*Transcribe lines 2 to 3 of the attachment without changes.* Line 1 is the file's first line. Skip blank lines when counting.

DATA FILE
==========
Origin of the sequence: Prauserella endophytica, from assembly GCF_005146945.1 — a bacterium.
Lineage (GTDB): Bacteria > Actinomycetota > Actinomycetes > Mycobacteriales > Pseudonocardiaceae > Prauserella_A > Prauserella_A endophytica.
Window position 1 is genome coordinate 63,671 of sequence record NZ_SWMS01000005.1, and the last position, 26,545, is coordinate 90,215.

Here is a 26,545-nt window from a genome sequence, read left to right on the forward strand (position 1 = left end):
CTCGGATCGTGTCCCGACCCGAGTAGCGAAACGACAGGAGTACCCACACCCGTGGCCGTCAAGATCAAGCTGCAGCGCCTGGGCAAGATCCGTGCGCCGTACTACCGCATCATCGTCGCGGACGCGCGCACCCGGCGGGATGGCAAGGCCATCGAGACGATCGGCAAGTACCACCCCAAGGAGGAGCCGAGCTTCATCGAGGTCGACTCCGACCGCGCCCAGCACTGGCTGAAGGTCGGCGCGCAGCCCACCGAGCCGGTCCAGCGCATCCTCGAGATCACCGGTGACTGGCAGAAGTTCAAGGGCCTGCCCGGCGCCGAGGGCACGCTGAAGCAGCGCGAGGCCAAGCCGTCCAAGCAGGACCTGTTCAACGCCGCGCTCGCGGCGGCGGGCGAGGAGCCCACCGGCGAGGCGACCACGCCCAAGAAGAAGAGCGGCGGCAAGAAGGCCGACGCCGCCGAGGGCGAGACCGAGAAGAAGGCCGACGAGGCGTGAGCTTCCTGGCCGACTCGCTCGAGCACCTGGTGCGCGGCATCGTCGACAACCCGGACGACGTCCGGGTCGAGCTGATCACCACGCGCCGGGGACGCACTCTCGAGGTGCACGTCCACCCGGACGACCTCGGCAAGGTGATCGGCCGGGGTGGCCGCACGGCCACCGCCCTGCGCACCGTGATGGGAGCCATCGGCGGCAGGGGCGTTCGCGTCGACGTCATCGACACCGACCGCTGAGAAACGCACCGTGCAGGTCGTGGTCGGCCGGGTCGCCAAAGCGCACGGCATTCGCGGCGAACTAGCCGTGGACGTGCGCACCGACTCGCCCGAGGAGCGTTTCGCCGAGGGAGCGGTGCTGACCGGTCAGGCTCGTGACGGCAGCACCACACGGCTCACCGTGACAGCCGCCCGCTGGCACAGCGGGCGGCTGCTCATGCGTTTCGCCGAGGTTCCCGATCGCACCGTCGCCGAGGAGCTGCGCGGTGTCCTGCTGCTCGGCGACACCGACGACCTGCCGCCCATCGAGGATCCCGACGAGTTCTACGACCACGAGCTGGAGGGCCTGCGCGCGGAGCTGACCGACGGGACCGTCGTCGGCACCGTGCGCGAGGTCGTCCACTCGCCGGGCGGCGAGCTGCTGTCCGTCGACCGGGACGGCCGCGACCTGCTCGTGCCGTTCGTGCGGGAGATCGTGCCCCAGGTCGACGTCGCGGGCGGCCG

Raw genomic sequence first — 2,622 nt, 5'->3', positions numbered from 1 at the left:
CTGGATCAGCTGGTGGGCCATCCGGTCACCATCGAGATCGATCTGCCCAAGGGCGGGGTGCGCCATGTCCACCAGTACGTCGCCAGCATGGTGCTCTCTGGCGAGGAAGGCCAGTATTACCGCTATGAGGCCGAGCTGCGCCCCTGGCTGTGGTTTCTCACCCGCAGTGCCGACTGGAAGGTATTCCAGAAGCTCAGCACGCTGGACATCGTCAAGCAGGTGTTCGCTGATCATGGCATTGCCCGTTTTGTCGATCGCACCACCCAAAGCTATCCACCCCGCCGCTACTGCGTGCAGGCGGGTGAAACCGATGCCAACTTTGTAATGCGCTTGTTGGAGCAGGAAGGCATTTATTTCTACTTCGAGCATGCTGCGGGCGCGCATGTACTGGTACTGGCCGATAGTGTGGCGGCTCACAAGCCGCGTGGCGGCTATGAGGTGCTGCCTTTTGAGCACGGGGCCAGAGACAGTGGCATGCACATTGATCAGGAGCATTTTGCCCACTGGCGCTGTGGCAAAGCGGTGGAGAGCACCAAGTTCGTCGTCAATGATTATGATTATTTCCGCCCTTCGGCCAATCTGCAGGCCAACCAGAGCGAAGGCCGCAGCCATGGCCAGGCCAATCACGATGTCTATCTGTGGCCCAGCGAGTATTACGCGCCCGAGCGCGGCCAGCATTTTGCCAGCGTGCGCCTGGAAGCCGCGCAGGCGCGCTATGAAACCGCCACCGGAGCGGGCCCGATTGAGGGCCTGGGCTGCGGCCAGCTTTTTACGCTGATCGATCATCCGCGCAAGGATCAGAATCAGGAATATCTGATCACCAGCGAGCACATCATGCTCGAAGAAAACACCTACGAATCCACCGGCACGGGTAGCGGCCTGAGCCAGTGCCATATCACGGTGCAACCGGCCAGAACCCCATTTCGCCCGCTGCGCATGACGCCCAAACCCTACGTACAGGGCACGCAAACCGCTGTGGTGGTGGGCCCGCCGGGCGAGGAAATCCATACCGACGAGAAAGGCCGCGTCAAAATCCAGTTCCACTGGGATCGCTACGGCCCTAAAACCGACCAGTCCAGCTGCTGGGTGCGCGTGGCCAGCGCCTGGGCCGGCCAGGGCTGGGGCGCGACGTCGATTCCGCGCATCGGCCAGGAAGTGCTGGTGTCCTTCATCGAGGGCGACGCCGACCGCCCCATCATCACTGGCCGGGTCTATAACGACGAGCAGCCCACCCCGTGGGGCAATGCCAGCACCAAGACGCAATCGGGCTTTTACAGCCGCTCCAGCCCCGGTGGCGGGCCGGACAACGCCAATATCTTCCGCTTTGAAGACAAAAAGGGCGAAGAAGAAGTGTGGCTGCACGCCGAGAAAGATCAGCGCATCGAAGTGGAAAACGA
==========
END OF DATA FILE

Lineage (GTDB): Bacteria > Actinomycetota > Actinomycetes > Mycobacteriales > Pseudonocardiaceae > Prauserella_A > Prauserella_A endophytica.
Window position 1 is genome coordinate 63,671 of sequence record NZ_SWMS01000005.1, and the last position, 26,545, is coordinate 90,215.